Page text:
|Winding:||Automatic, Central Rotor Automatic Winding, Clockwise Automatic Winding, Uni-Directional Automatic Winding|
|Diameter:||36.60 mm (16.5 ligne)|
|Complications:||2-Button, Cam Switching Chronograph, Chronograph, Date, Hacking Seconds, Quick Date Correction|
|Hands:||12 Hour Chronograph Hand at 6:00, 30 Minute Chronograph Hand at 3:00, Central 60 Second Chronograph Hand, Central Hour Hand, Central Minute Hand, Date Window at 4:30, Small Seconds Hand at 9:00|
|Distinguishing Technical Characteristics|
Clockwise Balance Cock
|Production: 2005 – 2021|
Cal. A07.231 is an oversized automatic chronograph movement produced by ETA in the Valgranges family from 2005 through 2021. Along with the similar Cal. A07.211, it was one of only two chronograph movements in the Valgranges line, which is odd since it was based on the Valjoux 7750 automatic chronograph. It was also the most popular in terms of the number of watch models that used it, but it was withdrawn from the market after 2021 as ETA stopped selling movements outside the Swatch Group.
The Valgranges A07.231 is essentially identical to the venerable ETA 7753 but on a larger main plate. The movement also lacks a day complication, though it does retain the date at 4:30. The similar Valgranges A07.211 features subdials at 6-9-12 and date at 3:00 like the 7750.
Valgranges A07.231 Ebauches and Variants
The movement is also sold as the Longines L696 and L705. It was used by Certina as well.
ETA 7750 Family Overview
The ETA (formerly Valjoux) 7750 is a robust and reliable automatic movement with an integrated cam-operated chronograph function. It has spawned a family of chronograph and time-only movements and is used as a base for many complications and third-party watch movements.
Introduced in 1974, the Valjoux 7750 was soon retired but returned in the 1980s. It has come to dominate the industry and remains popular today. Most versions of Cal. 7750 feature small seconds at 9:00 and chronograph hours and minutes subdials at 12:00 and 6:00, respectively. This “6-9-12” subdial arrangement is instantly recognizable to watch enthusiasts.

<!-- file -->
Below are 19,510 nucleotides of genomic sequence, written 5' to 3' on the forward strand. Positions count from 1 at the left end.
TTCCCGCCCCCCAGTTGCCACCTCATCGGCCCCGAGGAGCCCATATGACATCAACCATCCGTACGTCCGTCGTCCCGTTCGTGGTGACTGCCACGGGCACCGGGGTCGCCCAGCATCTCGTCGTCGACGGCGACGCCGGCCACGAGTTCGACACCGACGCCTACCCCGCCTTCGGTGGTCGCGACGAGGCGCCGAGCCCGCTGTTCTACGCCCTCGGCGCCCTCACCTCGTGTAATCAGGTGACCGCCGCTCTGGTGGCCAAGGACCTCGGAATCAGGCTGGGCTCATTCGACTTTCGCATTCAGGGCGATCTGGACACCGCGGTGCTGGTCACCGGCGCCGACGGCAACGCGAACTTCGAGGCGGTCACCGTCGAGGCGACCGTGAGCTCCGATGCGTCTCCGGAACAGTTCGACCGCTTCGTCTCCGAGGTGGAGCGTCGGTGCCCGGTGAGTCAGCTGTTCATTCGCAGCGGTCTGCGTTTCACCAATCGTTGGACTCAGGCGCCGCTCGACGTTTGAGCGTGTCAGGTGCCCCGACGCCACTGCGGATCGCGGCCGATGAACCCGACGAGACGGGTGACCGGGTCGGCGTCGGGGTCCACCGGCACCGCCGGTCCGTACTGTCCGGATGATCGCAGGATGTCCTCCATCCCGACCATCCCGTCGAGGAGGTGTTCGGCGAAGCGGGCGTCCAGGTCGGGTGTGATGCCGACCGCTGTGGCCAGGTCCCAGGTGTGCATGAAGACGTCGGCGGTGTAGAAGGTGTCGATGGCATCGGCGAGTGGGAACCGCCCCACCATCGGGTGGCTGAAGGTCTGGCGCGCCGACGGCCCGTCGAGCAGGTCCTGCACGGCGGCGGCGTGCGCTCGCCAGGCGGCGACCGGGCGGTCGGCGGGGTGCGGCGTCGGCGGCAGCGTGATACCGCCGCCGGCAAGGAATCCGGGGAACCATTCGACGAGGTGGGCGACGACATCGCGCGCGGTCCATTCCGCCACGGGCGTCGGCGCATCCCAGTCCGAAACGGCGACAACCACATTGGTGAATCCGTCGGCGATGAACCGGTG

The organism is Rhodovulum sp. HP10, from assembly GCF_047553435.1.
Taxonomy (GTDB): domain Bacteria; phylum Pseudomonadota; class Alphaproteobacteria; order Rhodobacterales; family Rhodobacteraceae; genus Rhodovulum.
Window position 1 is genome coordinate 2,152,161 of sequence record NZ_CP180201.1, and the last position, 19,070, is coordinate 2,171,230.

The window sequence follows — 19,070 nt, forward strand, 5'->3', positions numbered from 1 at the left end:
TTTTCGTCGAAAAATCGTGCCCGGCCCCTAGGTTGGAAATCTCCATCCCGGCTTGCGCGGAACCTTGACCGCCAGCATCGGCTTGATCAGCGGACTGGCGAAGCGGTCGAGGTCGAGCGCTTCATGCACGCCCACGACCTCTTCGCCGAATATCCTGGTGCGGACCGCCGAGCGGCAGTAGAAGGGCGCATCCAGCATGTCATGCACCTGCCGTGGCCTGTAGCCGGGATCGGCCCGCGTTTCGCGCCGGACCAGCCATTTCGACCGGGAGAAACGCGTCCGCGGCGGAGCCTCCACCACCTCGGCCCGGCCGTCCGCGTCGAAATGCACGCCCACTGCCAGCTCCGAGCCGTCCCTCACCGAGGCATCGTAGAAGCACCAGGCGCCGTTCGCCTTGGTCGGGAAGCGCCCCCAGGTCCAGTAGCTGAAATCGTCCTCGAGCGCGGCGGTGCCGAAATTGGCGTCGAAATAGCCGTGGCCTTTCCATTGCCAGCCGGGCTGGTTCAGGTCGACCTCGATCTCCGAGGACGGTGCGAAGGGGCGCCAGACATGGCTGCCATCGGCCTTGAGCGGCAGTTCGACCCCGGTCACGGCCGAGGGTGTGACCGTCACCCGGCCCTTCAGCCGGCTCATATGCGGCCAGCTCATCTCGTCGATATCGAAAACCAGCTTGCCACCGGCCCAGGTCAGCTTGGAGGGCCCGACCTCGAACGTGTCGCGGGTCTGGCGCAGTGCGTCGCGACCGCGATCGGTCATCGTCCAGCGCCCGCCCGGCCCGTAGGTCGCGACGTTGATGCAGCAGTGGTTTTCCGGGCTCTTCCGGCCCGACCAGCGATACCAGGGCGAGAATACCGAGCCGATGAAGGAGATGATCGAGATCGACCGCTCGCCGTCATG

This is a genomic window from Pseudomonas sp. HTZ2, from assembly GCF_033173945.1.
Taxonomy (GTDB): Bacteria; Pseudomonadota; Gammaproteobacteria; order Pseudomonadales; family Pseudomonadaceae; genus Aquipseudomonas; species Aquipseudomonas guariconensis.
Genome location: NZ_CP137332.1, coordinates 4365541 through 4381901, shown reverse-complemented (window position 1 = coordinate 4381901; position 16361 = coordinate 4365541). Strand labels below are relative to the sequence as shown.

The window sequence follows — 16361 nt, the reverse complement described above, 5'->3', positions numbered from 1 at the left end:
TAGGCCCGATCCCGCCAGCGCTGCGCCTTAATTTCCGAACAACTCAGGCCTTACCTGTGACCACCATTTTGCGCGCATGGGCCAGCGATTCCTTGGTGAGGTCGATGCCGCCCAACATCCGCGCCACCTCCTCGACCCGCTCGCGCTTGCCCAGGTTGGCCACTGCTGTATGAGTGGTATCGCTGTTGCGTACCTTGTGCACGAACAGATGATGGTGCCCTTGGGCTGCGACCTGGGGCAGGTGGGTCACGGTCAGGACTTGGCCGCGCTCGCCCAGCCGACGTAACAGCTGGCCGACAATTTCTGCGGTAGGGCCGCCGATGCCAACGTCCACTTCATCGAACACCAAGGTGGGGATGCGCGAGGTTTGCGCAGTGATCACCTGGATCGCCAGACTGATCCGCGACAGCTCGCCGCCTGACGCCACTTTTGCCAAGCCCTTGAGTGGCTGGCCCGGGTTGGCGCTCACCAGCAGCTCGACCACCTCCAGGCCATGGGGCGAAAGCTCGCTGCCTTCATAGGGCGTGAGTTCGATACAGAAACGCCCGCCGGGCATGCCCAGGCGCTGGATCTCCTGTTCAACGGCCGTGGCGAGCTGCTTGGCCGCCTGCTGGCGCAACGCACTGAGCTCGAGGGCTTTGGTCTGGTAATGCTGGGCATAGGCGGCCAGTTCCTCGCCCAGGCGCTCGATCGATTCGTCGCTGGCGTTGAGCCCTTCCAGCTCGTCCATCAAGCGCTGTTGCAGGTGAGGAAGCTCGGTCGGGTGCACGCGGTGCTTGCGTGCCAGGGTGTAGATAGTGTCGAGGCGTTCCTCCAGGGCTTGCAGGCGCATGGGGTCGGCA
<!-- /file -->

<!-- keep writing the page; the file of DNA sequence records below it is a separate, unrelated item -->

Distinguishing features of the ETA 7750 family include a smaller balance wheel than many historic movements and a small rotor hub with a slotted screw and five visible bearings. The balance is located at 1:30 when viewed from the back with the crown at 9:00, and is located by a clockwise cock. The distinctive Valjoux regulator was used on most 7750 variants until the 2010s, with a clamp-shaped arm and “dagger” pointer. The chronograph functions use cams rather than the levers and column wheel found on many other movements.
ETA Valgranges History
Then-new ETA president Thomas Meier announced the Valgranges family at BaselWorld in 2004. The name was derived from Valjoux, the historic movement maker behind Cal. 7750, and Granges, the site of production. Meier expected the Valgranges range to become a new “standard reference, like Valjoux, on which it is based, because this movement has a soul.” The 16.5 ligne (37.22 mm) movement was used in larger watches, with Victorinox Swiss Army being one of the first customers. The line was later adopted by Maurice Lacroix, MeisterSinger, Longines (using OEM names), Certina, Concord, and others.
Cal. A07.111 was the first shown, with the power reserve Cal. A07.161 and chronograph Cal. A07.211 following in early 2005. The final official family member was introduced later that year: Cal. A07.171 added a 24 hour function useful for dual timezone watches. All shared the same width and thickness, making it easy for watchmakers to add complications in the same line.
The Valgranges movements were used by quite a few companies both inside the Swatch Group and out, but they did not displace ETA’s more-popular narrow-diameter movements. Instead, given the constant threat of ETA restricting sales of movements, most switched to the Sellita versions of the primary ETA families: Sellita SW200 (ETA 2800), Sellita SW300 (ETA 2890), and Sellita SW500 (ETA 7750). Although other makers used the 7750 wheel train in non-chronograph movements (notably Habring2 and Naoya Hida), the Valgranges concept failed to catch on.
When ETA ceased offering mechanical movements outside Swatch Group in 2021, the Valgranges line were officially phased out. Proprietary movements for Swatch Group customers continued, but the Valgranges brand and website were withdrawn.Images are taken from official publications and are used here for commentary and educational purposes. Copyright is held by the original owner as noted.